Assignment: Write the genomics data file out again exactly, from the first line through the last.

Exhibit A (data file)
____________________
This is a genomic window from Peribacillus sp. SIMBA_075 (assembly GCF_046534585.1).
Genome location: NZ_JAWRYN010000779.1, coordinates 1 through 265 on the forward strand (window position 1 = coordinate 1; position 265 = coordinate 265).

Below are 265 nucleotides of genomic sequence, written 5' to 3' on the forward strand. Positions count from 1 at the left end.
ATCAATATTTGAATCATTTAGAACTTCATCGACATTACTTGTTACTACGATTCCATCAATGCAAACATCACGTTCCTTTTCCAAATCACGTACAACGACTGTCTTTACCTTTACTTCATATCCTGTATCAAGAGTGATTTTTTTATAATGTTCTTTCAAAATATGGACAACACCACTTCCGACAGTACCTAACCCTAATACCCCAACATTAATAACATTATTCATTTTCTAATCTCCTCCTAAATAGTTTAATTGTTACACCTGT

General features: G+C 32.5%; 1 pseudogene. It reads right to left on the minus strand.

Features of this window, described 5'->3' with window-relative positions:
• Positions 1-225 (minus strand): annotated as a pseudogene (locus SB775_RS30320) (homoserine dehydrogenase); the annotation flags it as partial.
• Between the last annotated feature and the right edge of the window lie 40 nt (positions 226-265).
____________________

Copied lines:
This is a genomic window from Peribacillus sp. SIMBA_075 (assembly GCF_046534585.1).
Genome location: NZ_JAWRYN010000779.1, coordinates 1 through 265 on the forward strand (window position 1 = coordinate 1; position 265 = coordinate 265).

Below are 265 nucleotides of genomic sequence, written 5' to 3' on the forward strand. Positions count from 1 at the left end.
ATCAATATTTGAATCATTTAGAACTTCATCGACATTACTTGTTACTACGATTCCATCAATGCAAACATCACGTTCCTTTTCCAAATCACGTACAACGACTGTCTTTACCTTTACTTCATATCCTGTATCAAGAGTGATTTTTTTATAATGTTCTTTCAAAATATGGACAACACCACTTCCGACAGTACCTAACCCTAATACCCCAACATTAATAACATTATTCATTTTCTAATCTCCTCCTAAATAGTTTAATTGTTACACCTGT

General features: G+C 32.5%; 1 pseudogene. It reads right to left on the minus strand.

Features of this window, described 5'->3' with window-relative positions:
• Positions 1-225 (minus strand): annotated as a pseudogene (locus SB775_RS30320) (homoserine dehydrogenase); the annotation flags it as partial.
• Between the last annotated feature and the right edge of the window lie 40 nt (positions 226-265).